An Important Change To Google's Panda

Chris CrumSearch

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The Google Panda Update has been around for five years and has dominated more headlines than probably any other Google algorithm change over that time. It was so big that it transcended industry press, making headlines from more mainstream media outlets. An important change has been made with Panda, and it affects how Google utilizes it from here on out.

Has Panda improved Google's search results over the past five years in your opinion? Let us know what you think.

Webmasters and SEOs saw some big changes in Google rankings late last week. Some speculated that it was Google finally unleashing the "huge" Penguin update it has been promising (but delaying) for months. It was not. Google confirmed to inquiring minds on Twitter that it was a core update and not Penguin-related.

As of this writing, we're still waiting on Penguin. For a significant part of 2015, we heard it would likely happen before the end of the year, but it never came. Last month, Google admitted it wasn't going to happen, hinting that it would likely come in January, but even that was not set in stone.

Last week, Google Google’s Gary Illyes, who often responds to webmaster questions, including those about Penguin (even though he’s not on the actual team that works on it), said he hadn’t seen any experiment results from the upcoming update yet:

As you probably know by now, this Penguin update is supposed to go real-time, so it will continuously update without webmasters having to wait forever for a refresh if they happen to be impacted by it and need to make changes to their site to recover visibility in search results.

So this most recent update wasn't Penguin. It was a core update. On a related note, it has come out (and been confirmed by Google) that Panda is actually now part of the core update. This means that there will no longer be specifically Panda updates.

This week, Jennifer Slegg at The SEM Post released "Understanding Google Panda: Definitive Algo Guide for SEOs". This features a notable quote from Google:

"Panda is an algorithm that’s applied to sites overall and has become one of our core ranking signals. It measures the quality of a site, which you can read more about in our guidelines. Panda allows Google to take quality into account and adjust ranking accordingly."

Also noteworthy is that Slegg's guide was endorsed by Illyes, practically (for all intents and purposes) equating it to the official go-to document on the subject. No, Google didn't quite say that, but with this kind of endorsement, it seems just about as good:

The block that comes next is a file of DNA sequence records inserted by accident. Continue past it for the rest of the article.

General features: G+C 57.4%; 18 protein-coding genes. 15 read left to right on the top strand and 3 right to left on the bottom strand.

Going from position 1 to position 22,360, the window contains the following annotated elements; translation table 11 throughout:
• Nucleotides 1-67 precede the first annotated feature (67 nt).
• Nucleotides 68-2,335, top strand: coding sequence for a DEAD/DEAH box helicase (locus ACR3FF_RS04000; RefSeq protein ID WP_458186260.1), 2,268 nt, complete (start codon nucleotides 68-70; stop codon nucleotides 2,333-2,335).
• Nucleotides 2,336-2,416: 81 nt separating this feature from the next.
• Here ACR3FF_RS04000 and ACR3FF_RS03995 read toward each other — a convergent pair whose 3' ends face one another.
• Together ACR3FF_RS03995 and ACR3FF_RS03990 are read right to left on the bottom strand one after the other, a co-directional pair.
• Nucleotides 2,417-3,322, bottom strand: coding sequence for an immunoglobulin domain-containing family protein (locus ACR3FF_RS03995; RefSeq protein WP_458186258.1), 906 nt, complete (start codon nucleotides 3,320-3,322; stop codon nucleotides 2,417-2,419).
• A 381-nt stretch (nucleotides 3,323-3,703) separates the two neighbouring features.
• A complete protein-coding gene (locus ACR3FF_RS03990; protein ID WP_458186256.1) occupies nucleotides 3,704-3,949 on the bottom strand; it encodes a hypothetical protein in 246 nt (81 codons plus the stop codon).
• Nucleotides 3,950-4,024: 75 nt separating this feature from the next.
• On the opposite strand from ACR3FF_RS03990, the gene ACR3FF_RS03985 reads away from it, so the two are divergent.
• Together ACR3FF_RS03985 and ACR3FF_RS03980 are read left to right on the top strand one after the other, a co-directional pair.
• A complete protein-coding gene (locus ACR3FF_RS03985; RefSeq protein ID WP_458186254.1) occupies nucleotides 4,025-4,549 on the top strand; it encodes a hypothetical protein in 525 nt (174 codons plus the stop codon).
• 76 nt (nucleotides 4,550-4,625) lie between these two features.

"When Panda first launched (and initially known as Farmer, for those who want to go digging through the archives) was a separate spam filter," writes Slegg. "This meant that it was a filter that was applied to the search results after the core ranking algo as a completely separate piece. But now, Panda is rolled into the core ranking algo."

"This also means that core ranking algo changes, such as the one we have been seeing over the last few days that Google confirmed is NOT Penguin, could technically be Panda, although we have no confirmation of whether it is or isn’t," she adds. "But now there is a possibility of any core ranking changes could be connected to Panda."

It's interesting that Panda has made it to this stage after roughly five years of existence. From the early days, it's been a controversial update. It's affected many businesses for better or for worse (and let's be honest, we mostly just hear about the worse), but now Google feels confident enough in Panda's effectiveness to "bake" it right into the secret sauce.

Panda has always been about rewarding high quality content. Don't forget, you always have this guidance Google provided after the initial Panda roll-out to help you assess your site and how Google might view it in terms of quality.

Do you think Google baking Panda into the core algorithm is a smart move? Has Panda done its job better as time has progressed? Share your thoughts.

Chris Crum
Chris Crum has been a part of the WebProNews team and the iEntry Network of B2B Publications since 2003. Follow Chris on Twitter, on StumbleUpon, on Pinterest and/or on Google: +Chris Crum.